These protests are also seen on a national level. Planned Parenthood partnered with the national Women’s March, which aims to create social change with the political power of women. This movement is large and diverse, with women from all backgrounds taking part. According to Erica Chenoweth, large movements that respond to repression with unity, resolve, and discipline often succeed.

Planned Parenthood has been advocating for women’s reproductive health care since its formation in 1916, and despite new challenges arising all the time, the organization is extremely effective at pushing its agenda.

Planned Parenthood operates on the principle that elections introduce accountability. They back officials that appear to care about women’s reproductive rights and support health care initiatives overall. However, this may de-legitimize the authority of elected officials to Planned Parenthood supporters.

While elections do introduce accountability, this does not make public leaders accountable to everyone in the community. Juan Linz and Alfred Stepan argue that these elected officials must demonstrate that they are pursuing the goals of the majority. Unfortunately, this means that their decisions may place a heavy burden on minorities in the community.

In the case of Senator Rob Portman, interest groups like Planned Parenthood may campaign against him because he does not support policy that may further their agenda. These interest groups also feel as if they are advocating for the greater good of the community. Therefore, their perception of what the community and constituents want may be biased and they could be protesting against the wishes of the majority.

Despite this potential bias, civil society and organizations like Planned Parenthood are becoming increasingly important under the Trump presidency. President Donald Trump has continuously used populist rhetoric to appeal to his support groups. He utilizes social media outlets to attack civil society, political opponents, and bureaucratic institutions that he disagrees with.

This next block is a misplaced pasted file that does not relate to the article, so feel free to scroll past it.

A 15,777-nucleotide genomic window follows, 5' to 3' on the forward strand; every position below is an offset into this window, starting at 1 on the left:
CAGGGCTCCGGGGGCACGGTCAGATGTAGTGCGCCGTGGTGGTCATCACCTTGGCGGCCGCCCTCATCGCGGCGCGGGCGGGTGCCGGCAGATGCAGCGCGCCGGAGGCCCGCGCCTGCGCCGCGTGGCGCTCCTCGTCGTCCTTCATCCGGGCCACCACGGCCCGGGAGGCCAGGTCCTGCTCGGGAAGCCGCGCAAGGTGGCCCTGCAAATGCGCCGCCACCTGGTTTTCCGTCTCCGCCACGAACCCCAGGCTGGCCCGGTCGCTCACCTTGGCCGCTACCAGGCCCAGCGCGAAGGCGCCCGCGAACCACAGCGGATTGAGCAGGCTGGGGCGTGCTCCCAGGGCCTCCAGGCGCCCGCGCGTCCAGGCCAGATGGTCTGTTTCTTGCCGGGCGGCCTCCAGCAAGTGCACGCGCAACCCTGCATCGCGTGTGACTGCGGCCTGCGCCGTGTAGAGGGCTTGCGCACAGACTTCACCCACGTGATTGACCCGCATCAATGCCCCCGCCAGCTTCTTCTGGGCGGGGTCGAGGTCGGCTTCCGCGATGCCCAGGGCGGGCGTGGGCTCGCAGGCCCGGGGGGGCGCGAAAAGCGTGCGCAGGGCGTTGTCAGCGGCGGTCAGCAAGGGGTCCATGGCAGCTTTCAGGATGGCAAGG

Civil society will have to work hard to protect their voice and the political voices of the minority populations that they represent. President Trump has already taken steps to silence the media, so it would not be a stretch for the administration to actively oppose civil society organizations that conflict with Trump’s agenda.

With a populist national leader and a hostile legislative branch, civil society organizations are an important part of maintaining democratic institutions. These organizations act with political and non-violent means to protect the rights of majority and minority groups. Because one-person-one-vote does not necessarily mean that all citizens have an equal influence over legislators, civil society helps individuals organize and gain more political traction.

As the United States continues to operate under a flawed democracy, civil disobedience and the influence of large organizations like Planned Parenthood will be important roadblocks to the threat of democratic erosion in the years to come.

*Image found at Pixabay by StockSnap, CC0